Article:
An increase in spending on school building now could prevent greater costs further down the line
For schools battling to teach growing numbers of pupils in crumbling legacy buildings, the point at which the coalition came to power and scrapped the £55bn Building Schools for the Future (BSF) programme should have been the lowest moment of the last five years. The dawn of the austerity era of public spending, and a long hiatus while the government worked out how it could deliver more for less, left a cloud of uncertainty over schools and their supply chains alike. But once the - albeit vastly reduced - replacement building scheme, the Priority School Building Programme (PSBP), was finally launched, that cloud should have started to lift.
So to hear one headteacher list the myriad problems with his PSBP building project to a Commons select committee, describing doing so as a form of “therapy” which might help him overcome the “worst experience” he has had as head, is as concerning as it is unexpected. Part of the worry is over the apparent number of problems on this particular scheme, at Stratford Academy - which schools minister David Laws acknowledged has probably been the most difficult PSBP project to deliver to date. But more widely, the headteacher’s evidence, alongside others at the committee hearing, is of concern because of the questions it raises over the legacy of some aspects of the programme as a whole.
Of course, any discussion about the success - or otherwise - of the PSBP has to bear in mind both the dire economic straits the country was in when it was launched, and the huge costs of its predecessor programme. BSF, with its fondness for atriums and grand designs, had become a vehicle for architectural ambition far beyond what most would view as necessary for supportive, functional school environments - and at the same time, torturous bidding processes wasted millions that could have been spent on upgrading some of the thousands of schools left untouched when the programme was cancelled.
Against that backdrop, and faced with the twin pressures, both increasing by the day, of vast swathes of estate falling into disrepair and a growing number of children lining up to use it, the solution represented by PSBP was an adequate, and even admirable, response to a very difficult equation. It offered a way to build almost two schools for the price of one under BSF, and promised teaching environments that, although slightly more pared back than some consultants believed was ideal, were a vast improvement on those where many pupils were being educated.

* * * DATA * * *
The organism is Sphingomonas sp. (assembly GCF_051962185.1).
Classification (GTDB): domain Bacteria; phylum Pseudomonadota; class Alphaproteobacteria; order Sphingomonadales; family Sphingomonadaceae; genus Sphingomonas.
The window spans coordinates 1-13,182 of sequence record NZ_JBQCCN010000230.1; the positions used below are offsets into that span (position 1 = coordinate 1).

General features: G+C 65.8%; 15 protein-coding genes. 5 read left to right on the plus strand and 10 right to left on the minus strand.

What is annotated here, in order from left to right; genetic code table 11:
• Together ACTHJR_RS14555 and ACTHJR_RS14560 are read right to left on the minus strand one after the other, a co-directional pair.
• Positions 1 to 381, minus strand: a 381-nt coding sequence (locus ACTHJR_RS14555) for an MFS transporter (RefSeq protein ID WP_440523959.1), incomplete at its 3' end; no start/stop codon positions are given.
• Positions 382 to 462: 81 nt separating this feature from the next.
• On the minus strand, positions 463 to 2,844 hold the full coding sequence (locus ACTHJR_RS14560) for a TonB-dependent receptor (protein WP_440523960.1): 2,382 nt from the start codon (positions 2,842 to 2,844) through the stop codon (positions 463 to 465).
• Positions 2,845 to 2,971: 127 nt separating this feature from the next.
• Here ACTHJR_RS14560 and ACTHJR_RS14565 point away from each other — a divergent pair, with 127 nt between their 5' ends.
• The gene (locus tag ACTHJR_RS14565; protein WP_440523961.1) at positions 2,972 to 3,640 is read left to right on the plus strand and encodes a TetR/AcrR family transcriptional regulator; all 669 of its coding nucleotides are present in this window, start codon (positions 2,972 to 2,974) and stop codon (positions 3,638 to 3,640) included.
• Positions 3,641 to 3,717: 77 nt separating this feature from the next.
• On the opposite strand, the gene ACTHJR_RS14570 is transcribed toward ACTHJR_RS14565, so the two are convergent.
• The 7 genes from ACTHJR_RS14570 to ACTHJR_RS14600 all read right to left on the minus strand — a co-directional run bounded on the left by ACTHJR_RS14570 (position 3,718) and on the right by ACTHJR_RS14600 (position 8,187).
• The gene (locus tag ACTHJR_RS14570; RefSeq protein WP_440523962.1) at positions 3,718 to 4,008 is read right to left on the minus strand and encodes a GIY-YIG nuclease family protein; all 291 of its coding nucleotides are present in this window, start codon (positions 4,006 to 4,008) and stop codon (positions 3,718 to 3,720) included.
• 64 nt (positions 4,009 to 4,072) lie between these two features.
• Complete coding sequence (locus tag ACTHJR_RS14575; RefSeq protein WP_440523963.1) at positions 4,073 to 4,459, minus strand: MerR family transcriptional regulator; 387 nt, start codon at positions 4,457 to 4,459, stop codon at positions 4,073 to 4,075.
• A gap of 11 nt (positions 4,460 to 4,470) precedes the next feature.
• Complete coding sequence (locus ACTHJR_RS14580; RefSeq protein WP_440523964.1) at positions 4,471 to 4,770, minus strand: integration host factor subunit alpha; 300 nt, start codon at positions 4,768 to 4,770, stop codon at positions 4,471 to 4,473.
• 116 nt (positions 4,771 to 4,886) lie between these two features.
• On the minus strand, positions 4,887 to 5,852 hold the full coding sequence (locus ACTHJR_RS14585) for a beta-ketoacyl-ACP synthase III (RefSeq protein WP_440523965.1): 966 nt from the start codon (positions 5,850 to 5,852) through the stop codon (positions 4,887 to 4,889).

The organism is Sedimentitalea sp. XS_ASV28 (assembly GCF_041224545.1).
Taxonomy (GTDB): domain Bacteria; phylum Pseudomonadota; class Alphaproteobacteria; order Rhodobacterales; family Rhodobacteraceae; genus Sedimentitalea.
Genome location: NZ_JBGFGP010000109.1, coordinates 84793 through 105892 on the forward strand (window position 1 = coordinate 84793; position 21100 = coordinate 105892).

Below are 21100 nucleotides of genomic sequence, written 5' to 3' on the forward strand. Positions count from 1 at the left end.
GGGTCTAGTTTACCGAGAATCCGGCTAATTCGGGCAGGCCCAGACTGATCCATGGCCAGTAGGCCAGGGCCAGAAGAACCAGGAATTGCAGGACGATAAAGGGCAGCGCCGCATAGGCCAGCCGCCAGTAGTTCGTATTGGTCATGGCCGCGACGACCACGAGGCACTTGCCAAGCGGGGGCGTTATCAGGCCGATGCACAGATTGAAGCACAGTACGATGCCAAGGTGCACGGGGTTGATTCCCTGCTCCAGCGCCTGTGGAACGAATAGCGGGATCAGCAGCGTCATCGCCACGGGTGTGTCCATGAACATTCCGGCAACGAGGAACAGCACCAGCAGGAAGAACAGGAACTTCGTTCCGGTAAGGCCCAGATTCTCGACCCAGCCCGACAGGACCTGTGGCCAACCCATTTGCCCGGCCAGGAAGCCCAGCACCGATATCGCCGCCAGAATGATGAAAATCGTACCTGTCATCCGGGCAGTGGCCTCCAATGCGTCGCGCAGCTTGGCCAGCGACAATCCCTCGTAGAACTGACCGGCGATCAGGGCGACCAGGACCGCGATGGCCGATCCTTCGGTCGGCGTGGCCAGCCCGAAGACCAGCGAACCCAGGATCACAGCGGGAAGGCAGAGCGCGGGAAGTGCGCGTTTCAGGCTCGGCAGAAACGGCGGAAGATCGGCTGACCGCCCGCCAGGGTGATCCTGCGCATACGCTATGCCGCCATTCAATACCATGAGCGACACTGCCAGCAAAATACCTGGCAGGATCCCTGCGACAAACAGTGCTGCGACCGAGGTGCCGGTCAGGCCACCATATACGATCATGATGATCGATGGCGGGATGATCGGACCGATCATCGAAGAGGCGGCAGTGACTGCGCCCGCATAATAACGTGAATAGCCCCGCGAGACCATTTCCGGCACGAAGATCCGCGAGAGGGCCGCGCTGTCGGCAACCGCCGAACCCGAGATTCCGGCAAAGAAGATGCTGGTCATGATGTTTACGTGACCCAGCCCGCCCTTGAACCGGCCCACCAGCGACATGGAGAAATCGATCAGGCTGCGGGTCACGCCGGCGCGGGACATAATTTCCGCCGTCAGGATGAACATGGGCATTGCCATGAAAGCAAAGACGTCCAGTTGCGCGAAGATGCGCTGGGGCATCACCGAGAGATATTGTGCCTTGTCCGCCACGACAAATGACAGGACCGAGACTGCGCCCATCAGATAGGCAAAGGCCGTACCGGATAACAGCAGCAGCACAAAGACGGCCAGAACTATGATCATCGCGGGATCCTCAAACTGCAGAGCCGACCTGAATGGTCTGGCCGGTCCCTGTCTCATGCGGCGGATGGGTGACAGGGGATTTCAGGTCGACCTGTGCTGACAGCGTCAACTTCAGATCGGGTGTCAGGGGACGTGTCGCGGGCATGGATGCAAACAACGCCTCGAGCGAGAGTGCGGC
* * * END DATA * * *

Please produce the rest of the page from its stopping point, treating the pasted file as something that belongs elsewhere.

But that was then, and this is now. Although the pressure on places and condition has not let up, the economy is improving. Views on the best approach to the national deficit are clearly still divided. But when it comes to spending on schools there is increasing evidence emerging on the PSBP that “savings” being made now are a false economy which will lead to the need for greater spending a little further down the line.
The first example, and most emotive, is over the reductions to space standards imposed under PSBP guidelines. Some, including the government’s former design adviser on schools, Mairi Johnson, have suggested that these cuts have gone too far, and suggest that for a small boost in funding, there could be a significant increase in the flexibility and adaptability of schools that could potentially guard against the need for future adaptation as teaching methods evolve.
Second, also linked to longevity, is the quality of the materials being used, and the maintenance bill likely to be faced in future. Several construction firms have acknowledged that they are using materials that meet the minimum specification requirement only; and the Stratford headteacher believes the quality of the finishes on his school could lead to “significant financial costs further down the line”. With the country already facing a huge backlog of school repairs, the last thing it needs is for new builds to be added to that list prematurely.
Third, there is the issue over the cost being allocated per square metre to contractors to build the schools. Given the huge volume of work needed to upgrade the estate, it is absolutely understandable that the Education Funding Agency (EFA) did not bow at the first sign of market pressure to increase these allowances. But construction companies are businesses, and if they cannot make a return on school projects that is comparable to other sectors, then they will turn elsewhere.
So if the EFA finds itself in a position where it struggles to secure the services of contractors it trusts, then it would surely seem a better decision to slightly increase allowances now, than risk lengthy procurement delays on desperately needed buildings or costly contractual wrangling further down the line.
With a new administration just weeks away, the possibility that savings are being made now that could be storing up costs for the very near future is surely something EFA’s officials need to be urgently exploring. And, the evidence so far would suggest, the case for more funding is one that it and construction firms in the sector need to be getting ready to make with strength.
Sarah Richardson, editor